published on tuesdays
Orlov @ 35 minutes or something.I loved hearing a grown man say, "Aww I was hoping that Nat Gas thing was a glimmering light". Hilarious.Looking forward to the next book, Dimitry. I'm beginning my re-skilling and un-specialization already!One thing that Mr. Greer (theArchdruid) points out is that in times of crisis, sovereign nations will sometimes pull lots of previously-unavailable levers to make sure the population is taken care of. Thus, he sort of dismisses the drastic collapse mentality. How much weight do you give to "slow but grinding collapse" vs "drastic collapse" ?(Apologies if this is somewhat of a silly question)
Dmitry's interview begins at about 34:30.
O.T. but I am new to Gmail and was looking around and clicked on google documents and there were 2 of your presentations,energy elves and the Antipodes.Cool,thanks Dmitry.
My great metro area went without garbage/recycling/yard waste pick up for a week in 90+ degree weather this week. Ewwwww!!! I was shocked that people just kept piling up the same amount of crap rather than trying to cut down their garbage. Our whole neighborhood REEKS! Our personal garbage wasn't bad because we have a tight food recycling system so none goes out with the trash. Us/dog/chickens/worms. Nothing is wasted.However, what I cannot imagine is what we will do when the infrastructure breaks down, and we lose the capability to get rid of our voluminous waste, how will we stand to live in our neighborhoods?I thought we could take turns bicycling down to the transfer station (about 10 mi away--doable in small batches), but if we lose infrastructure, they will shut down the transfer station.I can't imagine the majority of my neighbors learning to compost and reuse everything. I agree with Dmitry that in the first stage psychological break downs will be big.Looking forward to the next book!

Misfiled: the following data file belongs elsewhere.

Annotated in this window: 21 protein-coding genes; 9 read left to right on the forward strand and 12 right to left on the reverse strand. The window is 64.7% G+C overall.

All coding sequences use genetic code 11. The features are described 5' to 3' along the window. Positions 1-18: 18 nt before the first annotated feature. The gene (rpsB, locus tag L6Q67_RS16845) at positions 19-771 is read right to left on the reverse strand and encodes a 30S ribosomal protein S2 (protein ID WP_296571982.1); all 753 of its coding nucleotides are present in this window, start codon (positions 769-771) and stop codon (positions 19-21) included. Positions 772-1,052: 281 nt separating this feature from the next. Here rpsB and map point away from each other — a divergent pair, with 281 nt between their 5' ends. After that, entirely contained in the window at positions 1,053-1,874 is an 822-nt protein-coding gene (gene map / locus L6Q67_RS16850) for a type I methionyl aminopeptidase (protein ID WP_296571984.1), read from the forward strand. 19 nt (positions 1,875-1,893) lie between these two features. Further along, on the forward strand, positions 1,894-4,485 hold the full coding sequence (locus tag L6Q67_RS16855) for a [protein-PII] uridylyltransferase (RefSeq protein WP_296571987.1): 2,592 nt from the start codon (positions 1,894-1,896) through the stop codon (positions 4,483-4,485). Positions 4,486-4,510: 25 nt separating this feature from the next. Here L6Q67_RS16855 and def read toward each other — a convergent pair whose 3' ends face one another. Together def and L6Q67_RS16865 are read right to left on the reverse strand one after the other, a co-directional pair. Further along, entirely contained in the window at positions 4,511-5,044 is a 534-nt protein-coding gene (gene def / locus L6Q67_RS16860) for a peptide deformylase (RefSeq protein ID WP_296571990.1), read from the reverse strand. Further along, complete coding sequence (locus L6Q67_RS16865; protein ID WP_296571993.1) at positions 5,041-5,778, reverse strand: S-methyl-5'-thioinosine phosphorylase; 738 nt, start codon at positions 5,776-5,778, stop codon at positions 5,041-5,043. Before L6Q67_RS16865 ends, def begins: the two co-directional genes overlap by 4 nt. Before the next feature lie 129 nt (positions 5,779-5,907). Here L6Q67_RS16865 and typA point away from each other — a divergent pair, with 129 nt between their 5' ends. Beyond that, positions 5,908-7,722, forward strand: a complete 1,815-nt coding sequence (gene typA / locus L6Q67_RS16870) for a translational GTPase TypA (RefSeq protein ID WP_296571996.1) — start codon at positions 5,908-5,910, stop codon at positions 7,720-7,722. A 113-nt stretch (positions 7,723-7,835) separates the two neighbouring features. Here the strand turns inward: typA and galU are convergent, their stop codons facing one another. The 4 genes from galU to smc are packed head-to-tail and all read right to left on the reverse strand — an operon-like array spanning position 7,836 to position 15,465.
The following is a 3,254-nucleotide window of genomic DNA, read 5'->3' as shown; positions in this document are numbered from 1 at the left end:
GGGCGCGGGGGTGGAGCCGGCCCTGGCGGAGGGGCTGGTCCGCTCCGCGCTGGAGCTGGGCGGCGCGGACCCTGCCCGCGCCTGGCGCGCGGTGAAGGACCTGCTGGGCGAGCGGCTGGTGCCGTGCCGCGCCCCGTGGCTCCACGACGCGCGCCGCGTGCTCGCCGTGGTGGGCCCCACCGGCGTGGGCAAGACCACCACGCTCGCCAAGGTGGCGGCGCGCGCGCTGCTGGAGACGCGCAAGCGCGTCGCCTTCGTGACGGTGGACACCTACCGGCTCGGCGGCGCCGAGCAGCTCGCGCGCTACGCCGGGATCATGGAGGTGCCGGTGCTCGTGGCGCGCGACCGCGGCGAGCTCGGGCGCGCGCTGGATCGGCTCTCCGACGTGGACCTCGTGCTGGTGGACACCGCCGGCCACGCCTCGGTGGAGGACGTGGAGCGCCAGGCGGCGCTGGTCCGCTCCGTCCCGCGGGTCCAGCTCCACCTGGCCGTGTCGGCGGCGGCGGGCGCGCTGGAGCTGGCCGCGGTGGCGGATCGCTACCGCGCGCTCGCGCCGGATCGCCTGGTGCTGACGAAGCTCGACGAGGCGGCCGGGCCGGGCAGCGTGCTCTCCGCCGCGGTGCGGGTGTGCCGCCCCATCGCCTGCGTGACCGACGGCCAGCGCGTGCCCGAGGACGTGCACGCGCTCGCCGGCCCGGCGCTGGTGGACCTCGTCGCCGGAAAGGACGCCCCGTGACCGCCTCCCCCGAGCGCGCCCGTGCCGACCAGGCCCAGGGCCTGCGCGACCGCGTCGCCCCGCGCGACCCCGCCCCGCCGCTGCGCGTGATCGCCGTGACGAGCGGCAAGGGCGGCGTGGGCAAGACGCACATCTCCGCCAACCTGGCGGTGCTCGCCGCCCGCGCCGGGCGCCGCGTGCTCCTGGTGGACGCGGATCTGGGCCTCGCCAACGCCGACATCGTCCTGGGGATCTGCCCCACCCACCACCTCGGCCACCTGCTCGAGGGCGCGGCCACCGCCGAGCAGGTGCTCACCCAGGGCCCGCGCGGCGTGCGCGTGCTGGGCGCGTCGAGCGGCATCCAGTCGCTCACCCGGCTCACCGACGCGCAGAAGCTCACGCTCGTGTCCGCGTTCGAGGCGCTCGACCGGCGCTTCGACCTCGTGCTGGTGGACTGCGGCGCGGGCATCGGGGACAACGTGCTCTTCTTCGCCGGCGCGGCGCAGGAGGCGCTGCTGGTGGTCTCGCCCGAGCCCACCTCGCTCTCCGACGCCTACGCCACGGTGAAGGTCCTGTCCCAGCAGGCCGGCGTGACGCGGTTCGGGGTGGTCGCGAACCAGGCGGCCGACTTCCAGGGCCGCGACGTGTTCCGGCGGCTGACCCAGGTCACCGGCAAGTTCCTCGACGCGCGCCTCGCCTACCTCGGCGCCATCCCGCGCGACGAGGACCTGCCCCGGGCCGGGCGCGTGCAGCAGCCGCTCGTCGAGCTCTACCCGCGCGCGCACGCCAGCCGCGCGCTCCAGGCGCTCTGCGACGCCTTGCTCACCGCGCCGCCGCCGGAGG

In reply to MnM:I agree that in the cities 'trash' is going to be a real problem.'Somewhere else' will still exist when municipal services fail, but getting stuff there will be the problem. Eventually, of course, what people have to throw out will diminish, and there will be more scavengers, and rats. (Currently I'm battling rats which are feeding on my and my neighbor's compost heaps in our back yards.)When trash services fail in American cities they will take on much more the look of cities we see now in pictures of the 'third-world'. It's not going to be pretty.
I'm having a problem with connecting the 'Arab Spring' uprising to rising couscous prices. I thought the original spark was the fruit vendor in Tunisia immolating himself to protest all the regulations and bribery he had to endure to sell fruit on the street that started it all, not a bad wheat crop in Russia. So much to learn, but that's why I value this blog.
I often reflect on the post-energy scenario as projected by Dmitry and others, when I see a family pushing along a 'grobak', or two-wheeled cart in which they scavenge and resell, just making enough cash to survive. Mother and the kids are often sitting in the grobak as dad staggers along pulling it through traffic; when you see the two of them pulling and shoving a loaded cart up even a mild incline, you get a tiny insight into what it will take to get things about.As for my mountain hideout in West Java, where everything is vertical (as one of Dmitry's countrymen recently discovered, when he went splat with a Sukhoi Superjet into the side of a volcano) I've been asking the old-timers how they got about, and got their produce down and town goods up, before the advent of motorized traffic. "Horses. Water buffalo. And we walked." Said to me in a tone of voice implying "What else could it be?"
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